2. Make sure that the music has “groove” or “swing.” The rhythm should have feel to it and flow evenly. Canada’s super-group, Rush, demonstrate extraordinary musical dexterity with their rapid time-changes, but it will make for a stilted workout.
3. Know the music you are going to play. You want to have listened to it and understand each song’s mood. This is supposed to be a fun experience for your client, so keep it in the major key (aka: happy). Perhaps Radiohead’s Kid A is indeed a sonic Van Gogh, but you don’t want people crying introspectively on their Reformer.
4. Know your audience. Just because you totally love the new Jay-Z album, doesn’t mean your 76-year-old client wants to do The Hundred to hip-hop. Remember, it’s not about you, it’s about conjuring art out of your client.
I only choose music that I would listen to outside the studio. Without further ado, here are my picks:
When selecting a classical piece, I usually choose based on two criteria: solo pieces and Bach pieces. Solo instrument performances keep things simple while magnifying the beauty. It is like a duet between the music and the client, while you and the Pilates Method are the conductor. Bach is my composer of choice because his lines and rhythm are clear. His “Goldberg Variations” as performed by Glen Gould are pure genius and blindingly beautiful. For maximum nuance, get the 1981 recording. His earlier interpretation of the same piece in the ’50s is more of a piano assault, extraordinary but voracious.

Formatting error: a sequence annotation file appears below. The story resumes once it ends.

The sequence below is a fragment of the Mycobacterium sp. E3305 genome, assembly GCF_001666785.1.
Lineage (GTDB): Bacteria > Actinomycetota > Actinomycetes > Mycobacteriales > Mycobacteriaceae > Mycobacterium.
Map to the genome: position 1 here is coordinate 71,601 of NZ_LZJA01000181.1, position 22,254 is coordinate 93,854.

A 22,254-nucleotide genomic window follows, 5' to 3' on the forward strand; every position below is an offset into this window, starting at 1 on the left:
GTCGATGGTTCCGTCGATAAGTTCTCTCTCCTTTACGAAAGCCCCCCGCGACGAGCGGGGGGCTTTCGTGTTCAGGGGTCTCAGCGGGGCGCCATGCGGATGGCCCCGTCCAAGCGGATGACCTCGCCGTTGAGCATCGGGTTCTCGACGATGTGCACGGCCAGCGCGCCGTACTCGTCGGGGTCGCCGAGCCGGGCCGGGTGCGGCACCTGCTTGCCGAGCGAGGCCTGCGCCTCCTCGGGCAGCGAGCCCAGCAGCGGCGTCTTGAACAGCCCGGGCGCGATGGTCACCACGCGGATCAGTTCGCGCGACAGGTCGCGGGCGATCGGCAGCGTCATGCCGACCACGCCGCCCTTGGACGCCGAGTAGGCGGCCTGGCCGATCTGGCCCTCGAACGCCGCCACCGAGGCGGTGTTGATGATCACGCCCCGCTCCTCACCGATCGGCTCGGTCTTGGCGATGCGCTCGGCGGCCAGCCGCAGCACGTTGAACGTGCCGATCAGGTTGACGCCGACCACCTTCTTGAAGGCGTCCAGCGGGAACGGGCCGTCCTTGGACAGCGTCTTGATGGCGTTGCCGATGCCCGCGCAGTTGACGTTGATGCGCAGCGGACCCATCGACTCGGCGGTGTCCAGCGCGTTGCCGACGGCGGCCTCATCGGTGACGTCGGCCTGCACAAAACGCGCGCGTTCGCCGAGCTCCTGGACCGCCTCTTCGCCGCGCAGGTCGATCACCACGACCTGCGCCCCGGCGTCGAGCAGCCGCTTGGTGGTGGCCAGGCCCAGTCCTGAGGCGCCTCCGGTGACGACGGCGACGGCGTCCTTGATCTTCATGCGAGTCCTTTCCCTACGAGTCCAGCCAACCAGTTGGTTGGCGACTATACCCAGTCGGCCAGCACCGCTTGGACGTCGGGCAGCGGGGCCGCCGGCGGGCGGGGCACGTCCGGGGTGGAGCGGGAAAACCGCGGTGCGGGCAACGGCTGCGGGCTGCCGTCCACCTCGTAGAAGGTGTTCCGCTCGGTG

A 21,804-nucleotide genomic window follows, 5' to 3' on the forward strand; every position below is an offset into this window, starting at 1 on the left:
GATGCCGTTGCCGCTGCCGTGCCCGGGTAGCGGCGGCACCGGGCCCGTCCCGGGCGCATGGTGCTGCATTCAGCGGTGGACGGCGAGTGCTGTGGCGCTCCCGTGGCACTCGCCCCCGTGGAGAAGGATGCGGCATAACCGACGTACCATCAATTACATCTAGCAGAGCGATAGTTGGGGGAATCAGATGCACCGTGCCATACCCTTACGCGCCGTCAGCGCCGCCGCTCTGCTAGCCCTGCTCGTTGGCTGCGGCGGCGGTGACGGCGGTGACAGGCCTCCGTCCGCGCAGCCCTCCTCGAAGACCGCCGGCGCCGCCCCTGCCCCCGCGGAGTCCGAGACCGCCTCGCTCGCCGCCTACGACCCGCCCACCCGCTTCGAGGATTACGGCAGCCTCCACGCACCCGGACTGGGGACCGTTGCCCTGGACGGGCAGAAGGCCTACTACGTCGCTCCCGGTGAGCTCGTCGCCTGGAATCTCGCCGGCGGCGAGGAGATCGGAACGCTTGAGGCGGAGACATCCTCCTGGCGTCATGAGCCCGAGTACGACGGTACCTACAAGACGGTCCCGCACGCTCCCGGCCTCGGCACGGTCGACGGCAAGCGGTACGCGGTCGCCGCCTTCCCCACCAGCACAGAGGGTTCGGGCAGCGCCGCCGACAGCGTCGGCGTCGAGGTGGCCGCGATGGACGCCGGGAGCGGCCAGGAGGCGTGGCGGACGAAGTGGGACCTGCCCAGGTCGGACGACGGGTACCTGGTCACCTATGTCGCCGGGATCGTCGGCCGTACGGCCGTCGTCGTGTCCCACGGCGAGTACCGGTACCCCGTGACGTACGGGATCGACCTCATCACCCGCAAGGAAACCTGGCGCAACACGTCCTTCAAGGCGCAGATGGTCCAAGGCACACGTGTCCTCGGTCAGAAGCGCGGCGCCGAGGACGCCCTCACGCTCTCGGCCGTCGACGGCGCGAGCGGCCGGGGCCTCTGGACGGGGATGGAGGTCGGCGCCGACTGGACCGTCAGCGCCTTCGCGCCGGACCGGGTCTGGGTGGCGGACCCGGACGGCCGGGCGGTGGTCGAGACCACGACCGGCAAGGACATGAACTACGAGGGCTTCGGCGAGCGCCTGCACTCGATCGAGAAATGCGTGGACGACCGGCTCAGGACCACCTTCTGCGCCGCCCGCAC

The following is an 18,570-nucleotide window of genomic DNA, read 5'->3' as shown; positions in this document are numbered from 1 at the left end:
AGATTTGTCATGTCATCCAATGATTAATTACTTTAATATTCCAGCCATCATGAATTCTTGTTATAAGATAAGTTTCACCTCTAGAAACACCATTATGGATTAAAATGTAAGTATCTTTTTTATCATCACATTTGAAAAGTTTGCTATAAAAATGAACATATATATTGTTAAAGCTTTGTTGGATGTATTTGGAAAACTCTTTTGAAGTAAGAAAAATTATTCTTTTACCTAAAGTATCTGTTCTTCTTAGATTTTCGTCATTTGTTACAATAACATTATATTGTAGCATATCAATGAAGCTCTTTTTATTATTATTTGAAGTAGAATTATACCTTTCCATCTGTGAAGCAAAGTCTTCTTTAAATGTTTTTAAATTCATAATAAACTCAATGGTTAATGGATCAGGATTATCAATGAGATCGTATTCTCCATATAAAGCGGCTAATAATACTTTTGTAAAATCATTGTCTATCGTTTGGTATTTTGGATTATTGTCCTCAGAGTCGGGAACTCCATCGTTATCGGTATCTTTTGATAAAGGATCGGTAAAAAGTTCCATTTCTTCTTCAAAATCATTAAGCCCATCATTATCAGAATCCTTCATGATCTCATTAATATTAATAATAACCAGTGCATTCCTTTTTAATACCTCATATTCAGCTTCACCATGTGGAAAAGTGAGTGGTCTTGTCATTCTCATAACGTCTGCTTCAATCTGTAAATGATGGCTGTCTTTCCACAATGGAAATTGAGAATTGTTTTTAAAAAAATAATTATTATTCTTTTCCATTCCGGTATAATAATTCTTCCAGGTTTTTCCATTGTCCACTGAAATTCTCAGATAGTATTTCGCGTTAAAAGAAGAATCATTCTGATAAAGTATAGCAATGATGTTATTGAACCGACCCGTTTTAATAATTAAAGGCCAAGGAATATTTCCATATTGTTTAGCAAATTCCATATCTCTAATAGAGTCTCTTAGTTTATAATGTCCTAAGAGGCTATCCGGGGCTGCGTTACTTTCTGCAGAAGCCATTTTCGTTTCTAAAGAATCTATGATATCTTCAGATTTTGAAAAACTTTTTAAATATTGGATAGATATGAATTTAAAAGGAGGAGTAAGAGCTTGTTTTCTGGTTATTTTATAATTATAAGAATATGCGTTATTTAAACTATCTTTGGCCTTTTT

As for Pilates, an alternate classical choice with the same reasoning would be the Bach Cello Suites as performed by Yo-Yo Ma. The versatility of these selections cannot be understated. They can work for a relative beginner who is just trying to put together a short, basic sequence of exercises. On the other hand, you can pace an entire advanced hour of Pilates with these steady streams of beautiful notation.
Buy Goldberg Variations from Amazon
Buy Bach Cello Suites from Amazon
I follow the same guidelines for Classical when selecting a Jazz piece—solo. Jazz can get rather chaotic and can make your brain melt while sitting still on a couch, let alone trying to move to it. Joe Pass’ dancing guitar is gorgeous and can stand as its own rhythm and lead section. It is very groovy—in the jazz sense, not the hippie sense. Unfortunately the U.S. iTunes doesn’t carry all of his solo work. Here is one of his solo albums that is available. Is it heady? Yes. Can it be fun to play with? Oh yes. I like this selection for an intermediate class because it has a nice mix of slow tracks and then some more rollicking ones.
Buy Joe Pass from Amazon